hand full of dollar bills
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Does It Take Money to Foster an Apostolic Parish?

“We don’t have the money for that.”

“We can barely pay the staff we have.”

“We don’t have the budget for risks. We need to be good stewards here.”

Money is a point of pain for so many in parishes and dioceses: asking for it, stewarding it, spending it, talking about it. And when parishes believe they need to do something new to adapt their parish culture and values from maintenance to mission, the immediate American response is: That’s going to take money. Because we’re going to have to buy something.

So let’s talk about the elephant in the room: do you need money to foster an apostolic parish? 

Spoiler alert: this is going to be a three part series. And the answer is: no (Part I). and a great big BUT… (Part II). And then THE BIGGER PROBLEM (Part III).

Part I: The argument for NO, you do not need money to foster an apostolic parish.

I’m pretty sensitive to this argument because I was hired by my diocese to usher our parishes to embracing evangelization and missionary discipleship two months before the diocese declared bankruptcy. That is, beyond my salary and a really modest resource/internal travel budget, we had zero money to work with. And I refused to allow the bankruptcy to stop us. After all, Jesus didn’t do a fundraiser before preaching the gospel.

So, I often suggested–and suggest–

Refocusing on the Great Commission in word, preaching, and planning can be completely free. It’s a mental shift, a practice shift–not a budget shift.

There are ways forward that are out of the box and free, or nearly so. The first one I suggest to parishes that are genuinely strapped is adopting Discipleship Quads, out of Franciscan Outreach. This is a small group spiritual multiplication process that is as simple–and powerful–as four people agreeing to join together for a year to encourage each other’s discipleship through weekly meeting for prayer, faith-sharing, and learning. The materials are free online, and brilliantly plotted. But the genius is a simple one: invest in each other’s friendship with God, and commit to passing it on the next year to three new people. In three years, you have a recommitted core of Catholic Christian disciples, and in 5 years, it could be most of the parish.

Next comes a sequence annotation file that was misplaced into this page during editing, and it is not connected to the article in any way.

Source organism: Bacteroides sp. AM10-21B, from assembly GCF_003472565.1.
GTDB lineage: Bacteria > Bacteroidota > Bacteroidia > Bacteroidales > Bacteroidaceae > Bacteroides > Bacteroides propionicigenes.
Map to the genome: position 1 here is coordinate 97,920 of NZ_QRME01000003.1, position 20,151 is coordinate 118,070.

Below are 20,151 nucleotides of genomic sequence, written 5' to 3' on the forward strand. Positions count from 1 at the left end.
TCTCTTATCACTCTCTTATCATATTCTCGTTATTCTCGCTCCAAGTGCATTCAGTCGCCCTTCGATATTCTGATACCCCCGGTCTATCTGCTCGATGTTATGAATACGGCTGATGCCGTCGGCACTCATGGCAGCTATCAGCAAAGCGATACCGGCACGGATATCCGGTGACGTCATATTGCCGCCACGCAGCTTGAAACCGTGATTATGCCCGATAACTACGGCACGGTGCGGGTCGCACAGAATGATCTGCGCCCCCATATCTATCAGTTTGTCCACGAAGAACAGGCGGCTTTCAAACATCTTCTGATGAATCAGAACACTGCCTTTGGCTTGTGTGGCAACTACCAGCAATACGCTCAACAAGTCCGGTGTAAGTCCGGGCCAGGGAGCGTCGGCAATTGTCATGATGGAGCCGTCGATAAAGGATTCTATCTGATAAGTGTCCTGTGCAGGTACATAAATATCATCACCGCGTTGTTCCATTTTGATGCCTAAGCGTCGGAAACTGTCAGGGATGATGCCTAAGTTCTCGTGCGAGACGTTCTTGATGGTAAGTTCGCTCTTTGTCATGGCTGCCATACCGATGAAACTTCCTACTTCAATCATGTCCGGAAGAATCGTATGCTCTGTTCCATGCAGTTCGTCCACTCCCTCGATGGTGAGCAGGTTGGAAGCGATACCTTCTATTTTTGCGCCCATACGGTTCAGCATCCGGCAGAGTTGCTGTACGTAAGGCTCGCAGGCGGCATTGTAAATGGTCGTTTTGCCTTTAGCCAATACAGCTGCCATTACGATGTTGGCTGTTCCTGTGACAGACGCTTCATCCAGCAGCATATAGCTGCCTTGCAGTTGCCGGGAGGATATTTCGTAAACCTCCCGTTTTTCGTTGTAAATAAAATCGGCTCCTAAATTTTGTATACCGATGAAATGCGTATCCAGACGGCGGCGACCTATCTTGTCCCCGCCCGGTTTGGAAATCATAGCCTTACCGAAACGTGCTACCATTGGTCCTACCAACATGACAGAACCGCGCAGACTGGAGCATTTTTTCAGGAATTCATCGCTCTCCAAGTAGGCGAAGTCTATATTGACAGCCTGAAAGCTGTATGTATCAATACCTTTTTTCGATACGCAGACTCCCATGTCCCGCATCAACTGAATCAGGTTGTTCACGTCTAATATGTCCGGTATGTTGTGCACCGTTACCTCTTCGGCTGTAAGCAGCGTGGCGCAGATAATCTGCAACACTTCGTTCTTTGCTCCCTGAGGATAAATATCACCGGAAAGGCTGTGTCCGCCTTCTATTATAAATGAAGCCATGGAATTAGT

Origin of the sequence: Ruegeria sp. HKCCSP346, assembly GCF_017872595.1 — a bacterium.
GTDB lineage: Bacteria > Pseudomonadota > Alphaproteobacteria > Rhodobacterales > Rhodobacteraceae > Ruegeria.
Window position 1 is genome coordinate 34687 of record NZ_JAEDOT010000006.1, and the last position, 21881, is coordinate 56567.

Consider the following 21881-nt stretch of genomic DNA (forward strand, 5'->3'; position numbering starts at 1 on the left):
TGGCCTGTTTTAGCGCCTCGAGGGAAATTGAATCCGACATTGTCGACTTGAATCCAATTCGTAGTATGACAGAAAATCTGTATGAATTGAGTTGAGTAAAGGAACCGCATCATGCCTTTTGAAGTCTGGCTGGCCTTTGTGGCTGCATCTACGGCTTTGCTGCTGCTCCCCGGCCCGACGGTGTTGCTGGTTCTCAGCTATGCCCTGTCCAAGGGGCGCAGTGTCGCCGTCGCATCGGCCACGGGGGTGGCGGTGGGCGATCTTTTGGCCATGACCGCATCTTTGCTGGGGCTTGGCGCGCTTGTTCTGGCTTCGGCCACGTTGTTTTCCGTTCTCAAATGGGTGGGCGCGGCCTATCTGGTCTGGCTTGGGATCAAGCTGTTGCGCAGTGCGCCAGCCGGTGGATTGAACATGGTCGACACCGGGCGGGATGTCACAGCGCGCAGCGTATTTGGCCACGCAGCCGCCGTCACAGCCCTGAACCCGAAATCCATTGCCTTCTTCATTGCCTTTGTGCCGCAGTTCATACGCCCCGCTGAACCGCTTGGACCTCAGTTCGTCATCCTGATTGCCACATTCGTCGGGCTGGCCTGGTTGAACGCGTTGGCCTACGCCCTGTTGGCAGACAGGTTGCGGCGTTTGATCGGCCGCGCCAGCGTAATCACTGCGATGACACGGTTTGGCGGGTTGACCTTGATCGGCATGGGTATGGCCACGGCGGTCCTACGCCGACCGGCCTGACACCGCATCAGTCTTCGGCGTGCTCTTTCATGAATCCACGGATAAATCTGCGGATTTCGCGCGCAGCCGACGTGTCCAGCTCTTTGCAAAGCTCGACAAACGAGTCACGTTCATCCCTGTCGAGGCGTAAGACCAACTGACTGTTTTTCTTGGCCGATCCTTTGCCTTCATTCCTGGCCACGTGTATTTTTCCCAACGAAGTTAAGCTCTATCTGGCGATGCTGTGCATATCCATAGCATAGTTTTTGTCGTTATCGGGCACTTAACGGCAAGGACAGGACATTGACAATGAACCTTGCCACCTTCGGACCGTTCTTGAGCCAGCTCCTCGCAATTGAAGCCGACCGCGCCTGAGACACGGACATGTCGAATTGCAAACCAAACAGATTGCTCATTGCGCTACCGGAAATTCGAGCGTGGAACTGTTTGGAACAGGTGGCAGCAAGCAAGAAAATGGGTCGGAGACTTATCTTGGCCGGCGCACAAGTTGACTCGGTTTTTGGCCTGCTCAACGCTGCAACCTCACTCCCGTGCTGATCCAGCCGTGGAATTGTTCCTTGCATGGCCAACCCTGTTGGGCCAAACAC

Another option that is more of an outreach–with adaptations–is Alpha or ChristLife. Again, the excellent materials are free (Alpha) or inexpensive (ChristLife). If you scaled Alpha/ChristLife to small groups held in homes, or at different hours in the parish hall, and you made it a “dessert Alpha” or “Coffee and ChristLife,” and you held the Holy Spirit retreat all together at the Church with some minimal support, the cost could be very low (by very low, I mean all total $500-1000). The cost is really in the food. If the desire was to make this a full parish initiative, some people could step up and provide food or you–a service organization (Knights of Columbus, Council of Catholic Women, Serra, the youth group, the confirmation service project, etc.) could donate and serve a meal, a high school culinary arts program can make this a service project, a couple of Church programs could do a chili cook-off on site for fun and bragging rights, or a grocery could give you cut costs for advertising…even that cost could be reduced. Or hold the Alpha/ChristLife in a bar or coffeehouse back room. You may pay for the room (or not), but people pay for their drinks…maybe you provide snacks.